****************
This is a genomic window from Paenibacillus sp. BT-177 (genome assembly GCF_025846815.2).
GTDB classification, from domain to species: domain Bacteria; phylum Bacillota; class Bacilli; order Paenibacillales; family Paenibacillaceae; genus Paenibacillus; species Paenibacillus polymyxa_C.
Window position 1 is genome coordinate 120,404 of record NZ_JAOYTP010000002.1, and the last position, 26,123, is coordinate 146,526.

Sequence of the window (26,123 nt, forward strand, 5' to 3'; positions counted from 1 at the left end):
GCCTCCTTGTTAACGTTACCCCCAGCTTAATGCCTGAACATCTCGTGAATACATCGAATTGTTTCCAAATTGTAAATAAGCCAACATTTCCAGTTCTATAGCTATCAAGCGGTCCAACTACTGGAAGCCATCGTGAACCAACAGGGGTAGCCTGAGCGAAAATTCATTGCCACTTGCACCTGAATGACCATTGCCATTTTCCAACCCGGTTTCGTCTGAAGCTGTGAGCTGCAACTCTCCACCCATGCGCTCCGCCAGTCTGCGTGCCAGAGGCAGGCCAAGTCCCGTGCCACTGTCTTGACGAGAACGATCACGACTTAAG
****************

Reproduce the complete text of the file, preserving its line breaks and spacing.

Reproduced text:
This is a genomic window from Paenibacillus sp. BT-177 (genome assembly GCF_025846815.2).
GTDB classification, from domain to species: domain Bacteria; phylum Bacillota; class Bacilli; order Paenibacillales; family Paenibacillaceae; genus Paenibacillus; species Paenibacillus polymyxa_C.
Window position 1 is genome coordinate 120,404 of record NZ_JAOYTP010000002.1, and the last position, 26,123, is coordinate 146,526.

Sequence of the window (26,123 nt, forward strand, 5' to 3'; positions counted from 1 at the left end):
GCCTCCTTGTTAACGTTACCCCCAGCTTAATGCCTGAACATCTCGTGAATACATCGAATTGTTTCCAAATTGTAAATAAGCCAACATTTCCAGTTCTATAGCTATCAAGCGGTCCAACTACTGGAAGCCATCGTGAACCAACAGGGGTAGCCTGAGCGAAAATTCATTGCCACTTGCACCTGAATGACCATTGCCATTTTCCAACCCGGTTTCGTCTGAAGCTGTGAGCTGCAACTCTCCACCCATGCGCTCCGCCAGTCTGCGTGCCAGAGGCAGGCCAAGTCCCGTGCCACTGTCTTGACGAGAACGATCACGACTTAAG